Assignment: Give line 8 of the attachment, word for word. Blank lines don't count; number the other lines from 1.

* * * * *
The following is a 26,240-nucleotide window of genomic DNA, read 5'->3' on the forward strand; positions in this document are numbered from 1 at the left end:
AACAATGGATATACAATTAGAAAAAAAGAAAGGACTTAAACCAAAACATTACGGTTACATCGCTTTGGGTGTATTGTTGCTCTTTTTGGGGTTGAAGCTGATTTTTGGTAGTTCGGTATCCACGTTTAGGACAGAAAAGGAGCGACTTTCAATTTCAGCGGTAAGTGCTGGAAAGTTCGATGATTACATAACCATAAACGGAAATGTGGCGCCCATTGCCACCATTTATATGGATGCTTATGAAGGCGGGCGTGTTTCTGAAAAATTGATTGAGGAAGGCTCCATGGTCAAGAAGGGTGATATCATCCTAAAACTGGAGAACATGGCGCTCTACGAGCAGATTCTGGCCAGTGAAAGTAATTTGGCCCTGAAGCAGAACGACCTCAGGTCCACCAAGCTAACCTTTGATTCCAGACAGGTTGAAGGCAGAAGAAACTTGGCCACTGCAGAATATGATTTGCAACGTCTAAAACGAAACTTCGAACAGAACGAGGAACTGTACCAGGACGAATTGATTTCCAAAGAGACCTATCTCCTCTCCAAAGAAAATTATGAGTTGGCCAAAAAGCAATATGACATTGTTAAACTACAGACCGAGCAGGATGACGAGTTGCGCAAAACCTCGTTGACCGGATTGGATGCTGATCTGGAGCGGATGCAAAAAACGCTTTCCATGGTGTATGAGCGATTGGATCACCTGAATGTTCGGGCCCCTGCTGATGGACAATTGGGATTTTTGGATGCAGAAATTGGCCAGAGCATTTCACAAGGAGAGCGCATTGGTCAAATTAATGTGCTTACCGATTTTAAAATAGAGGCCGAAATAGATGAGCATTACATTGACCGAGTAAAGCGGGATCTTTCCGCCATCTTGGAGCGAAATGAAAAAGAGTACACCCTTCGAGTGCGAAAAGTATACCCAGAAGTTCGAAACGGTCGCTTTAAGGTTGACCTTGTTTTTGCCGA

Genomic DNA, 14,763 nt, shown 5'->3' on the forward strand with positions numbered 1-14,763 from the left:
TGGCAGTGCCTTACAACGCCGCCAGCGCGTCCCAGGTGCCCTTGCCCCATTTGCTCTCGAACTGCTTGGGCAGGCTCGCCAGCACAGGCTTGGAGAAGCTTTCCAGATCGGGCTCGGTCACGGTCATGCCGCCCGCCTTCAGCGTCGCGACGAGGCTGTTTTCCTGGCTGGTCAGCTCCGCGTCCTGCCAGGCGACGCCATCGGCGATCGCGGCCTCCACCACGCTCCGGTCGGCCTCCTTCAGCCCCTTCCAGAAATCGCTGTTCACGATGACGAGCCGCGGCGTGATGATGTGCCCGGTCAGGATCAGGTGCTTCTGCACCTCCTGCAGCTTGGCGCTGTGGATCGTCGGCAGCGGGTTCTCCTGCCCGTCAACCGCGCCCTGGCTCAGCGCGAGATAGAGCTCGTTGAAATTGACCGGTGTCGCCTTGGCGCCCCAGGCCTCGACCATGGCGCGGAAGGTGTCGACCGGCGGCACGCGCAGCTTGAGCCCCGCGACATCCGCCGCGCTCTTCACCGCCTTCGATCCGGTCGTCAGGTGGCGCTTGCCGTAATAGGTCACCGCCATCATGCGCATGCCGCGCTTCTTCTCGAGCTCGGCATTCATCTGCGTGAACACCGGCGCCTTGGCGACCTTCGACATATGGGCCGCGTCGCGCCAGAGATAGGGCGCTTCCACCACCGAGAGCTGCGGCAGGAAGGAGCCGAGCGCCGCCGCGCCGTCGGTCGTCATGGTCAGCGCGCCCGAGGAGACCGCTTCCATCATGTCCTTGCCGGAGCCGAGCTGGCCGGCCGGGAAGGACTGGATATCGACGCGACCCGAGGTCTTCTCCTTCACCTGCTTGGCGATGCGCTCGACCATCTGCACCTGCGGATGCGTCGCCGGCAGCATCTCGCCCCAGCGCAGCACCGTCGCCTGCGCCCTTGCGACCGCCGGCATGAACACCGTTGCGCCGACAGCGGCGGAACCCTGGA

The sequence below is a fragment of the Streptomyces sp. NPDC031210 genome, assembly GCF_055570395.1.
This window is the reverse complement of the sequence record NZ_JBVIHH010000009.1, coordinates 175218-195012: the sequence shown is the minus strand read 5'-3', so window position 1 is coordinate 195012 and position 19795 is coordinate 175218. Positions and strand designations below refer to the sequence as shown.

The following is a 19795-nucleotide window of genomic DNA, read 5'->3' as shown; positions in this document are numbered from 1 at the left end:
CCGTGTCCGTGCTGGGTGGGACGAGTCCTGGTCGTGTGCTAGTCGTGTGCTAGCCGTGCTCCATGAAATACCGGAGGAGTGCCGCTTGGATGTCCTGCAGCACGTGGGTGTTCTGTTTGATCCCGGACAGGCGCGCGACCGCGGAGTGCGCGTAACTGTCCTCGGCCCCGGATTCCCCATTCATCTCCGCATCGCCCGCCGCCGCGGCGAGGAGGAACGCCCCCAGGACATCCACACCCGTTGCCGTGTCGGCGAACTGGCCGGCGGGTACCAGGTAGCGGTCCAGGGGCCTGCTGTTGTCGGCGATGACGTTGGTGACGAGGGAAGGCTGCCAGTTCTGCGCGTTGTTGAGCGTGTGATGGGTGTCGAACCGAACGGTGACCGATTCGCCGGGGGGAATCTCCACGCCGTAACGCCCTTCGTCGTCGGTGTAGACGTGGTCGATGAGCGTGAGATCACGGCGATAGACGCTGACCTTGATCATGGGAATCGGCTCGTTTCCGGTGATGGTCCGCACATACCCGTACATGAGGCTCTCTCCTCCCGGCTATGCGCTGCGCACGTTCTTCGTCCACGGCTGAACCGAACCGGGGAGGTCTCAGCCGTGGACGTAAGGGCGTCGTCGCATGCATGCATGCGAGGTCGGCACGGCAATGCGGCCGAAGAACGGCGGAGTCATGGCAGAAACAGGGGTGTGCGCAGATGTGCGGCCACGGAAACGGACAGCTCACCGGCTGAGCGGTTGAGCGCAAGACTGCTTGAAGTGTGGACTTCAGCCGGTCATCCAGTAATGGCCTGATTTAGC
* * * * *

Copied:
CCGTGTCCGTGCTGGGTGGGACGAGTCCTGGTCGTGTGCTAGTCGTGTGCTAGCCGTGCTCCATGAAATACCGGAGGAGTGCCGCTTGGATGTCCTGCAGCACGTGGGTGTTCTGTTTGATCCCGGACAGGCGCGCGACCGCGGAGTGCGCGTAACTGTCCTCGGCCCCGGATTCCCCATTCATCTCCGCATCGCCCGCCGCCGCGGCGAGGAGGAACGCCCCCAGGACATCCACACCCGTTGCCGTGTCGGCGAACTGGCCGGCGGGTACCAGGTAGCGGTCCAGGGGCCTGCTGTTGTCGGCGATGACGTTGGTGACGAGGGAAGGCTGCCAGTTCTGCGCGTTGTTGAGCGTGTGATGGGTGTCGAACCGAACGGTGACCGATTCGCCGGGGGGAATCTCCACGCCGTAACGCCCTTCGTCGTCGGTGTAGACGTGGTCGATGAGCGTGAGATCACGGCGATAGACGCTGACCTTGATCATGGGAATCGGCTCGTTTCCGGTGATGGTCCGCACATACCCGTACATGAGGCTCTCTCCTCCCGGCTATGCGCTGCGCACGTTCTTCGTCCACGGCTGAACCGAACCGGGGAGGTCTCAGCCGTGGACGTAAGGGCGTCGTCGCATGCATGCATGCGAGGTCGGCACGGCAATGCGGCCGAAGAACGGCGGAGTCATGGCAGAAACAGGGGTGTGCGCAGATGTGCGGCCACGGAAACGGACAGCTCACCGGCTGAGCGGTTGAGCGCAAGACTGCTTGAAGTGTGGACTTCAGCCGGTCATCCAGTAATGGCCTGATTTAGC